I’m not being pessimistic! I assure you, I’m perfectly happy now that I’ve accepted that my little guy wakes up at least 3 to 4 times a night. That’s just who he is: a very intense, spirited child.

Some will say that I’ve created my own little monster. Yes, I have. Don’t we all? And I LOVE my little monster.

So here’s a review of my baby’s sleep progress in one line: it’s better but not perfect. I doubt it ever will be.

A few basic tips like

Creating a quiet environment,

Good habits,

Being consistent and compassionate,

Establishing a nap schedule,

do help considerably. Without these rituals, it would be a million times worse.

And we’ve outgrown other steps, like the Transfer (part 1, 2, and 3). Those tips were useful when he was very little. Nowadays, I can pretty much roll him out of my arms and he’s used to flipping on his tummy to fall asleep.

But mostly, it’s a work in progress… Like staying asleep, or falling back to sleep without my help. Since I’m pretty categorical about not letting him cry it out, I’ll just have to patiently continue rocking or breastfeeding him back to sleep. I pass no judgement on others who have “ferberized”, as long as they don’t judge me for using the boob or for co-sleeping.

So, hang it all to heck! Here’s another basic tip: Just do the best you can. Do whatever works for your family. Politely nod your head to anyone who has advice about your sleep issues, ask them to pass the guacamole, and carry on.

And if you can’t stand it any longer, make a plan and change it.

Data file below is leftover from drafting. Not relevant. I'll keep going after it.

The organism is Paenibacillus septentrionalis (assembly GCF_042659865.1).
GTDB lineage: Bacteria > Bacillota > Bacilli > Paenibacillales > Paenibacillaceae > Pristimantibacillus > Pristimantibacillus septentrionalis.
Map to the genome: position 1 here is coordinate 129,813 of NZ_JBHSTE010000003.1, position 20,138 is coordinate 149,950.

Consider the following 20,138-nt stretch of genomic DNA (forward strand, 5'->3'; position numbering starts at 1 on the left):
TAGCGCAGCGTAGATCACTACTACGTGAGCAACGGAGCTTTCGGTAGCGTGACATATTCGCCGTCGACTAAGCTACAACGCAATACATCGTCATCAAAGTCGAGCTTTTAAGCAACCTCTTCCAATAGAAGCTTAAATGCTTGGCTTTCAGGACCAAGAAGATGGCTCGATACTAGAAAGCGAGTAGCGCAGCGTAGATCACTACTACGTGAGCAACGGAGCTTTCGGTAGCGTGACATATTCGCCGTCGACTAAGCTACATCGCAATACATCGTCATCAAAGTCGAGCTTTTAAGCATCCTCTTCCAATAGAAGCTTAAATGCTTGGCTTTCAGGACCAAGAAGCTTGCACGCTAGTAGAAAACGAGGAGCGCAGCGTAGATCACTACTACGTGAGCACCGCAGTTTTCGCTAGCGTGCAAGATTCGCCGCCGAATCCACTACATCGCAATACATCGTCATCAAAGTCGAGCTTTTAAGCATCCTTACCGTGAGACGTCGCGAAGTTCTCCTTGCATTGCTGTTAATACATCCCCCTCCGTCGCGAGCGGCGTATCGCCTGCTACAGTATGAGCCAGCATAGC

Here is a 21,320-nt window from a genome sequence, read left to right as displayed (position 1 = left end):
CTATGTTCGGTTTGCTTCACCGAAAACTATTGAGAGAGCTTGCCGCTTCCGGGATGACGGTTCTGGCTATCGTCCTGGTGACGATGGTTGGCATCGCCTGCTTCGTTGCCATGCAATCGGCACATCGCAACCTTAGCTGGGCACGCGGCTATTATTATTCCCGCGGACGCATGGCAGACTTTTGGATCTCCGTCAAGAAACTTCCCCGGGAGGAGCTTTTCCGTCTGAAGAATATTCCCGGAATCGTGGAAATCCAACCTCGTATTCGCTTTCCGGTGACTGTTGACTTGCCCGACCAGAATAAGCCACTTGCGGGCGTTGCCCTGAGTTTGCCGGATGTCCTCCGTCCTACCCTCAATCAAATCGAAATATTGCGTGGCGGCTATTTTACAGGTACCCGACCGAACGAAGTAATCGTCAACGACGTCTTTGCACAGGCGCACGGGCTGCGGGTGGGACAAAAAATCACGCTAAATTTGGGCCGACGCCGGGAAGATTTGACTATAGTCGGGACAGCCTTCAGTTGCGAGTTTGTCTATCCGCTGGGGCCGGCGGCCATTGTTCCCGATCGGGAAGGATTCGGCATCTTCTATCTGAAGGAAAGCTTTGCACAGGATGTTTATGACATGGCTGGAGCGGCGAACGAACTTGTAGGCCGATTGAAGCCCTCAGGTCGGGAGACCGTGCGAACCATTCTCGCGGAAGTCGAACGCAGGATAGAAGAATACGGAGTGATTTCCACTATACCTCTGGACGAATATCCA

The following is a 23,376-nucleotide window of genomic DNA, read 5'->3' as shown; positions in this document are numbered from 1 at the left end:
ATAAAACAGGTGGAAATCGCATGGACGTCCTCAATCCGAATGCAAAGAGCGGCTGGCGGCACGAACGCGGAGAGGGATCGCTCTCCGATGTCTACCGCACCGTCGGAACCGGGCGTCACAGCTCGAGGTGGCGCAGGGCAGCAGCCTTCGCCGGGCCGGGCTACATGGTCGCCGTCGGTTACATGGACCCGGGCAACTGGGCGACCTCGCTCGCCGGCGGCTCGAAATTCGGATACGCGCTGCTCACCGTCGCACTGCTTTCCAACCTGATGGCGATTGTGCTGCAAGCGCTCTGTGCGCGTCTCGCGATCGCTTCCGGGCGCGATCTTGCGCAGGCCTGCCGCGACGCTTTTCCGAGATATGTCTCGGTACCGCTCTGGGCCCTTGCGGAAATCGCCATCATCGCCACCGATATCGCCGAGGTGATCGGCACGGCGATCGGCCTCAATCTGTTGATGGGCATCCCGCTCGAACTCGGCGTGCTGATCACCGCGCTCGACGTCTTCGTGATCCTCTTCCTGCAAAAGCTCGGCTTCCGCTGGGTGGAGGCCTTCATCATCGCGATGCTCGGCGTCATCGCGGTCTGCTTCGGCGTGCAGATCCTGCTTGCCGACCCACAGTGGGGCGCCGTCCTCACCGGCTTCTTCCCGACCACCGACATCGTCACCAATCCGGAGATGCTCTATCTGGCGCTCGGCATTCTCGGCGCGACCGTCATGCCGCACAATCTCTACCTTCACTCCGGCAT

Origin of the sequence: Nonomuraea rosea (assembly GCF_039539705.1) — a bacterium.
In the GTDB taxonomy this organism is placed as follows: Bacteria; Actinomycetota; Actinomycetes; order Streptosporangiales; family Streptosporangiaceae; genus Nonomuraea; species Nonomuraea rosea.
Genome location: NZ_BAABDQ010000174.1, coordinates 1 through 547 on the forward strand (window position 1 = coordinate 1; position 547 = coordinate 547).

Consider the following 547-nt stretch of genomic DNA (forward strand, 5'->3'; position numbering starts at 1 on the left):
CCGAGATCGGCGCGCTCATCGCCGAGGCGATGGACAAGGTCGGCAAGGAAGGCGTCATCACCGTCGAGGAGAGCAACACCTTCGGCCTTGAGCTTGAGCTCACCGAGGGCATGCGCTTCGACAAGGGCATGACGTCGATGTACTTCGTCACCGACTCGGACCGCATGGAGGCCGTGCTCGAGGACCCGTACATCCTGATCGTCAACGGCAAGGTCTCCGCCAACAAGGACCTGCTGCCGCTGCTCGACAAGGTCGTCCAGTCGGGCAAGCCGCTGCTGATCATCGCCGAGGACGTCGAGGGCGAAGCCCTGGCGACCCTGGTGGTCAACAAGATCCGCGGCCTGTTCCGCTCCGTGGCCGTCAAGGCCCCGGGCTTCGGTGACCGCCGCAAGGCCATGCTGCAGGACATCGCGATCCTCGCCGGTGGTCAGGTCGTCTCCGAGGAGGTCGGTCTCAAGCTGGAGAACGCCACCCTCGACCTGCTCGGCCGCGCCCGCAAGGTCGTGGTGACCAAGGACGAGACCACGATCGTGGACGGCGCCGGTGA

I’ve made my bed (harty-har-har) and I’m fine sleeping in it.


Filed under Basic Tips, Co-sleeping, My Personal Experience, Naps, Putting Baby to Sleep

It’s been a week of adjustments.

My darling dear has “survived” a week of full-time daycare, and so have I.

I can’t say I like it.

Well, the first day back at work was actually fun. Seeing my old work friends, taking vigorous notes in meetings, making a fresh start in the office with lots of great ideas… it was great, really. The second day, not so much.

It just sinked in hard that my little guy is in another world. I spend my day clicking on the daycare’s online webcam, which is both a blessing and a curse. My brain is constantly wandering away from work, worrying, about him. Do they realize he needs to be carried and snuggled when he wakes up from a nap?


Yeah, naps. Total disaster. At home, he used to sleep twice a day, for a total of 3 hours. Now, he sleeps for an hour or so in the early afternoon, simply by pure exhaustion. The caregivers have tried to do more, but he lets out a tea-kettle yell and refuses.

Goodbye boobies.

I fully expected this to happen. I knew weaning was going to cause trouble in the naps department at daycare. In the past weeks, I’ve neither refused nor offered breastfeeding, but he couldn’t let go of the habit of falling asleep while nursing.

After the first day at the office,  my boobs felt like they were about to explode. By Friday, I could feel that I was… a lot less buxom. This has been an unexpected sadness. At night, my baby still feeds, but squeezes me like a sippy-sack, then falls asleep. Breastfeeding is slowly winding down. I know I sound melodramatic, but it’s a bit like mourning an old life. It’s another link being broken.

Bedtime sleep.

I guess I’m going through separation anxiety, just as much as he is.

Yet, I think he’s gradually adjusting himself to this new reality. At first, he refused to sleep in the crib. No problem. I love co-sleeping. I feel like we’re sharing dreamland together, and somehow catching up on lost time. By the end of the week, he’d settle for longer periods in his crib (with his usual bum-in-the-air position) and we’d co-sleep later in the night. Now, he can make most of the night on his own.